Why the Senate must convict
The nation has witnessed days of complicated arguments by the lawyers of President Trump and by the House impeachment managers, as well as questions from senators. We have learned almost nothing that we did not already know. To be removed from office by impeachment, a president first must be charged with a high crime or misdemeanor by a majority of the House and then found guilty by a two-thirds margin in the Senate. That is the process the Framers mandated in our Constitution.
Notwithstanding Alan Dershowitz, it is the unanimous view of scholars that the breadth of that phrase goes well beyond that of the criminal code. So any action on the part of the president that a simple majority in the House and a two-thirds majority in the Senate deemed to be a high crime or misdemeanor qualifies as such. It comes down to this question. Does the Senate believe the president is guilty of an act that rises to the level of removal? That is the only real question before the Senate.
Trump is charged by the House with such an offense for threatening the delivery of almost $400 million of American military aid to Ukraine unless the president of that country announced investigations of rival Joe Biden and his son Hunter Biden, thus endangering not only the security of the United States but that of a weak but friendly power for personal political ends. It is clear that the president did what he is accused of, and that it can be properly denounced as a high crime or misdemeanor.
That finding alone is not sufficient to convict the president and remove him. An impeachment trial is not a criminal proceeding. The facts do not need to be proven beyond a reasonable doubt, and the president cannot be fined or jailed by the Senate. Moreover, senators may well be able to decide that the only sanction, removal from office, and thus the reversal of the decision in the 2016 election, is so drastic an action that a “not guilty” verdict is warranted even though the charge is believed.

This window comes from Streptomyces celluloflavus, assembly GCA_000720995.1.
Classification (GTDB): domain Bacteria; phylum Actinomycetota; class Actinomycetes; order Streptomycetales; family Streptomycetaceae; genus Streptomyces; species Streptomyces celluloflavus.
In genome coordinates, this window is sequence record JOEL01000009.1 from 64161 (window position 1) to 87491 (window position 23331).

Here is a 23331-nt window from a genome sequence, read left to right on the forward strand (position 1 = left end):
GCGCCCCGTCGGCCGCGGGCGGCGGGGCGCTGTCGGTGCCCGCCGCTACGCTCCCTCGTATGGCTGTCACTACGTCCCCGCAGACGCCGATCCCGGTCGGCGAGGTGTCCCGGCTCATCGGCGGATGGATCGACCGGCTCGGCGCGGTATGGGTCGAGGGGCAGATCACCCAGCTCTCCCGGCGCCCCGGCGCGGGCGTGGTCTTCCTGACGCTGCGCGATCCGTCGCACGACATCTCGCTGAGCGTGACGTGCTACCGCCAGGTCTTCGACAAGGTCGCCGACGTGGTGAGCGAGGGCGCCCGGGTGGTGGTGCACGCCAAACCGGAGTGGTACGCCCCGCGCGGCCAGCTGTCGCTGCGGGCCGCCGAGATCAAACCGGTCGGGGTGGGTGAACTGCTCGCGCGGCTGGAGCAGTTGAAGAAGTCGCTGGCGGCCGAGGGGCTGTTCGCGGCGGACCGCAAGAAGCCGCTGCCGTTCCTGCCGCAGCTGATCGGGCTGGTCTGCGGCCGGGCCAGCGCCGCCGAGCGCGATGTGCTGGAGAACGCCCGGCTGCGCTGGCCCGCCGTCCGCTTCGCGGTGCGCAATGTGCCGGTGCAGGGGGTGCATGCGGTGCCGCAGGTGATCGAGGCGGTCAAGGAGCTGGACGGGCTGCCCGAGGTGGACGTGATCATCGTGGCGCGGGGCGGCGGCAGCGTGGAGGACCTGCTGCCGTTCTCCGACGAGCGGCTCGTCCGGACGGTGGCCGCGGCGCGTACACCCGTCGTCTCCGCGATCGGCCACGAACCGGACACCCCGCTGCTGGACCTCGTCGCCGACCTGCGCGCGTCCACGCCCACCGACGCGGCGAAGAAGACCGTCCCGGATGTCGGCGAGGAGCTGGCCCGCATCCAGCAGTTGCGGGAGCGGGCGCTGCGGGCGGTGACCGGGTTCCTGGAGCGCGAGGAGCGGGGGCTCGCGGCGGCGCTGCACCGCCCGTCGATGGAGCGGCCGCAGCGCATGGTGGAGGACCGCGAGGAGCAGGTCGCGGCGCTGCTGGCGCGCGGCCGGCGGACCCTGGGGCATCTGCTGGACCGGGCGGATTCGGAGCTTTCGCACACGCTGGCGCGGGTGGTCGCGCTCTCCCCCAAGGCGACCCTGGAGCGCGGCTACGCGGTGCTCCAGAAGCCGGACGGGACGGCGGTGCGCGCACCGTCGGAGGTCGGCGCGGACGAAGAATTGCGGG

That was the rationale of many senators during the impeachment of President Clinton. It was true he did it, but it was not grave enough to reverse the results of the election he won. Senators in the trial today may decide that, since there are only nine months remaining until the next election, it is wisest to let the people decide the fate of Trump.
Those senators are judges, not jurors, so they are not, unlike jurors in a criminal trial, restricted to just the evidence presented to them by the parties, but can go through the range of all they know about Trump and use that knowledge to add to or subtract from the specific impeachment charge. They may also use their own judgment as to whether the nation would likely be better or worse managed by a President Pence.
During the 1868 impeachment of President Johnson, the nominal charge had been his violation of the Tenure of Office Act for attempting to fire his war secretary. But the real issue at hand was his constant frustration of plans by Congress for reconstruction of the southern states after the Civil War. Johnson avoided conviction by one vote in the Senate.
Senators have been criticized for making up their minds before hearing a word at the formal impeachment trial. That is irrelevant. No senator can be disqualified for bias. In 1868, a senator who would have become president had Johnson been convicted both participated and voted throughout the entire trial. Senators are political creatures engaging in what Alexander Hamilton, in the Federalist Papers, declared a political process.
So senators can seek evidence as they will, and may not dodge their duty, remembering that the people will make the final judgment. There are thus reasonable grounds on which to base a “not guilty” vote, but they evade the real issue of the words and actions of Trump, and those speak loudly in favor of a guilty verdict. There are valid reasons to vote not guilty. There is more than sufficient evidence to vote guilty. They must do so.
Slade Gorton is a former Republican senator from Washington state.
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